Thank you, Danny Iny (@DannyIny on Twitter), for linking to my blog so I would see your guest post on Danny Brown’s excellent Social Marketing blog about Commenting Communities. (Follow @DannyBrown on Twitter.) Danny Iny offers a Marketing Training program on his Firepole Marketing Blog.
I look at every incoming link and when they are of high quality – and especially when they are on a blog I read regularly – I will usually want to contribute to the discussion and share that post across social networks.
What those of us who love CommentLuv and regularly comment on each others’ blogs (at least when we can make the time) do and what this post suggests are vastly different. We do not “require” anyone to comment anywhere. We simply have blogs we regularly read and share and when we have something to contribute we comment.
What we have are informal COLLABORATING communities.
When I talk of collaborating what I mean is that bloggers should be aware of other quality bloggers in their own niche, join in discussions that are pertinent to their experience, and then share those posts and discussions with those they interact with on social media.
I do NOT recommend any contrived systems
that mandate who has to comment where and how often.
When we comment or link it should be because
we have something relevant to contribute.
I do not believe we need to create fire-walled communities. I DO believe niche blogging communities are growing in importance. I encourage bloggers to read what people such as Heather Stephens (@StephensHeather on Twitter) who has extensive experience to share regarding commenting tribes.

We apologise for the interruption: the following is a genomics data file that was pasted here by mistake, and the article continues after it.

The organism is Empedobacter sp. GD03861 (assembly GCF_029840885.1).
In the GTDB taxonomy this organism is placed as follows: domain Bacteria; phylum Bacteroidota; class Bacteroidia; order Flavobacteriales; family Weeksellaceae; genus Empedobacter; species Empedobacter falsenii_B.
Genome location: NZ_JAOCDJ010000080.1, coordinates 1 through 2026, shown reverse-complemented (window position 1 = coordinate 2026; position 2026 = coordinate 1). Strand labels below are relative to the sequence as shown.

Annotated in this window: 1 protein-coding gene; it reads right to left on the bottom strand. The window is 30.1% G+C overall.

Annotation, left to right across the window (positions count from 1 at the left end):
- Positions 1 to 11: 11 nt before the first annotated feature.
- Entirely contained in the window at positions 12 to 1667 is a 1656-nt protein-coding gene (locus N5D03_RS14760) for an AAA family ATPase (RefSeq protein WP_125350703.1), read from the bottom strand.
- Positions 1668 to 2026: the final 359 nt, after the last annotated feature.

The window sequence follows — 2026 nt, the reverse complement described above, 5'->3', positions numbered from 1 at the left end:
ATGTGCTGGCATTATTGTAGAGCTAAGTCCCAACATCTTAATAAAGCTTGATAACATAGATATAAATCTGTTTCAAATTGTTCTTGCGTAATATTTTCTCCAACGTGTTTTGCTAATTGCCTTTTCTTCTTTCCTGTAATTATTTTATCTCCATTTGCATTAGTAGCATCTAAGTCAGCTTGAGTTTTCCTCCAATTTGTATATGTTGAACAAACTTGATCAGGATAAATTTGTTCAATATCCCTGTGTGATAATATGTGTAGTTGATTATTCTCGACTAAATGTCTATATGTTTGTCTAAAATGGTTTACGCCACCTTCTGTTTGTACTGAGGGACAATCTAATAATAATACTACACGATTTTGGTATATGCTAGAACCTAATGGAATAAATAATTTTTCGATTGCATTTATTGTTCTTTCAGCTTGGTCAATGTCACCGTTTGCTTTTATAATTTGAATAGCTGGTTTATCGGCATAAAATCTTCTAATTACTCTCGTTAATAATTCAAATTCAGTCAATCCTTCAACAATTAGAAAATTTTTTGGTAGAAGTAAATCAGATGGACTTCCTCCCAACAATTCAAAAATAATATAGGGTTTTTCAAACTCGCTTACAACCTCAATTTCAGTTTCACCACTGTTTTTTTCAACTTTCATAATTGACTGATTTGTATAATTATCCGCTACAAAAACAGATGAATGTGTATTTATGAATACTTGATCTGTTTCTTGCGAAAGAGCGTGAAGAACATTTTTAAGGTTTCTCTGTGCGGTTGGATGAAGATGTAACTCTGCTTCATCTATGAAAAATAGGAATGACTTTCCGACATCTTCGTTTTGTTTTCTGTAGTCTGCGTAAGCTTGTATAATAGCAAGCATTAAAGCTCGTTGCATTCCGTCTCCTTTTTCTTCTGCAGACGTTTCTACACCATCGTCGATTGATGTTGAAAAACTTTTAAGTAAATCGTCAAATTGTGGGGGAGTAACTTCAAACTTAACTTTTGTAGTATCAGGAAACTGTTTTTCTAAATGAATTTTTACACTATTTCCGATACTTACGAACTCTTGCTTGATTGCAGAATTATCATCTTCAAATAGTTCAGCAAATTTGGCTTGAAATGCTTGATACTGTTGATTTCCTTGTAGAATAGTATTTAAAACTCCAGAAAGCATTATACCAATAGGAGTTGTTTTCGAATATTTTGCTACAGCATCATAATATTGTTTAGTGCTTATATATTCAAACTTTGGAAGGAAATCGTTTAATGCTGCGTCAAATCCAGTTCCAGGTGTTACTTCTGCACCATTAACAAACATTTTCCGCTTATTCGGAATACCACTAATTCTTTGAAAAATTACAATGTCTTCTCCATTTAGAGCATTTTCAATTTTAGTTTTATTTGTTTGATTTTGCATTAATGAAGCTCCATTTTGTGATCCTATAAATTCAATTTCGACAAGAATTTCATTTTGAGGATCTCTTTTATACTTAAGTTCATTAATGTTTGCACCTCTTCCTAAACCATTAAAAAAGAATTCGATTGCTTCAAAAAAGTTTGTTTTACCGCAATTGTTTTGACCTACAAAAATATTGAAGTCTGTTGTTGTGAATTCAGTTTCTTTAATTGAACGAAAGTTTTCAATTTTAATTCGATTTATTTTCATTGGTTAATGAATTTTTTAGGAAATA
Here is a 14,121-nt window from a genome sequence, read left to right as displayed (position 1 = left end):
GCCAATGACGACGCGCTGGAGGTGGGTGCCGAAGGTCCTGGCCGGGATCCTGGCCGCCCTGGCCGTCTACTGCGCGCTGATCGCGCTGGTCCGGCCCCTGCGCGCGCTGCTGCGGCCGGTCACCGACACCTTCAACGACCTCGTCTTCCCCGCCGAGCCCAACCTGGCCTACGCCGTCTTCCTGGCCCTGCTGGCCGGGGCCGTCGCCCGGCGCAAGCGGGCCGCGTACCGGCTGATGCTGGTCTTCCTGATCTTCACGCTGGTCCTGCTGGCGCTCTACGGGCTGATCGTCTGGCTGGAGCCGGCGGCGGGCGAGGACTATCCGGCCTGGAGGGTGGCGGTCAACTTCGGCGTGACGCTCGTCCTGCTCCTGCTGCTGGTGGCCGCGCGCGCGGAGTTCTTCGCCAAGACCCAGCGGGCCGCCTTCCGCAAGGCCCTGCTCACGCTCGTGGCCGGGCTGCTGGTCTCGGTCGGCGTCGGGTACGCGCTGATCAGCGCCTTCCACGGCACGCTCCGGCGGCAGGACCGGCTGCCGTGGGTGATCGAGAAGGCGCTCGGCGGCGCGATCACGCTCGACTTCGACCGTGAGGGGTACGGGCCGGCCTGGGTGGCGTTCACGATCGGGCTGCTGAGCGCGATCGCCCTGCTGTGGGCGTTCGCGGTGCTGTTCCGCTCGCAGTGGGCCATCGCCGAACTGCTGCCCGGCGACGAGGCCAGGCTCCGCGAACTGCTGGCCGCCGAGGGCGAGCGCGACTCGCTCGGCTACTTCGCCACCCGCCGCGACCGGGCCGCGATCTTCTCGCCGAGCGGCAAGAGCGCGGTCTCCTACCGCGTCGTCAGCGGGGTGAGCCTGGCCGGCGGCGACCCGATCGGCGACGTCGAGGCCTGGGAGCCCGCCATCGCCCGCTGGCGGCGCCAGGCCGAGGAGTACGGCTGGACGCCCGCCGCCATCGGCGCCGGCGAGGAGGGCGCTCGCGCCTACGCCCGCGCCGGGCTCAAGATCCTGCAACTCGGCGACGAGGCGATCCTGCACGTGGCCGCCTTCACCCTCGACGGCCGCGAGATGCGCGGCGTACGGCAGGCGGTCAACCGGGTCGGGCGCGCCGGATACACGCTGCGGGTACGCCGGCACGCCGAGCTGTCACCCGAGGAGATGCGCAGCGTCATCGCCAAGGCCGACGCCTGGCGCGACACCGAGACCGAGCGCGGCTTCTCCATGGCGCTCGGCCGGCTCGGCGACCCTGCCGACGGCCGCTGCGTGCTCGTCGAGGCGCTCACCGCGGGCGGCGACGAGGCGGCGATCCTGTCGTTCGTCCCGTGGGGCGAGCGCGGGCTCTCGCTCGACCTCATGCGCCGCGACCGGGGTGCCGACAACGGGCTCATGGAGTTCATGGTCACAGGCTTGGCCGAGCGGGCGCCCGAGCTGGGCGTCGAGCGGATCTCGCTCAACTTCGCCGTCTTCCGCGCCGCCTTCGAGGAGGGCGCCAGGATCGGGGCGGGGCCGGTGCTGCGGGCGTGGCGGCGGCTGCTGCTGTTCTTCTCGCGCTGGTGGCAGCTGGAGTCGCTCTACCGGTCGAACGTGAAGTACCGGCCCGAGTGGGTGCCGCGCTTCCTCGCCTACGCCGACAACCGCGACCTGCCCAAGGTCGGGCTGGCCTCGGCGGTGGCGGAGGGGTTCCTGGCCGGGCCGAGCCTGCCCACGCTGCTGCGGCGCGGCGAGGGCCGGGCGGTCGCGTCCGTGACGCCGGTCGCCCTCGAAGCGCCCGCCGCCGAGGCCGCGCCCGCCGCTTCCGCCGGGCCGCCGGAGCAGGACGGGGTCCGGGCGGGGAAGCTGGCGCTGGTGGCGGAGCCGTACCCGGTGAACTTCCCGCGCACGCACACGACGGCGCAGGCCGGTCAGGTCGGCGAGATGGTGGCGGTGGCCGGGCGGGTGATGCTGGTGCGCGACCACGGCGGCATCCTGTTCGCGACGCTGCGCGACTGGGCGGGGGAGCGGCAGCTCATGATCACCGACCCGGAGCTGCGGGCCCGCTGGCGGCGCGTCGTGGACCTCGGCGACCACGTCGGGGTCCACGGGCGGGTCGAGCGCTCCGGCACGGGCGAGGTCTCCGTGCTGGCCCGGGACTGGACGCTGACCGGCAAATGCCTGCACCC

The primary difference between what we do and what most tribes and groups require is the REQUIRING part. We do what we can do as much as we can when we can and we don’t worry about whether others are or are not “doing their fair share”. I understand the desire to make sure others are contributing; I just do not feel a need to control what others are doing.
Do you REALLY want to kick out your best collaborators because they are too busy to ALWAYS do x, y or z but when the are more available they are wonderful? Life gets in the way. Many are dealing with health issues and emergencies – their own and others – and the frequency of those is going to continue to escalate.
All we need is for bloggers to do is this:
Identify the blogs that are most related to your own
Focus most of your time reading, commenting
and sharing those specific blogs.
Up until now, most bloggers’ audiences have been other bloggers and they have written about how to blog, how to use social media, how to monetize your blog, affiliate marketing strategies and so on.
Now what bloggers need to do is take the skills they have collectively learned and apply those to creating a better world. IMHO, the best way to do that is to create a group blog for a specific geographic area that targets a specific very large niche but does not exclude other topics.
I particularly like the home improvement or home and garden niche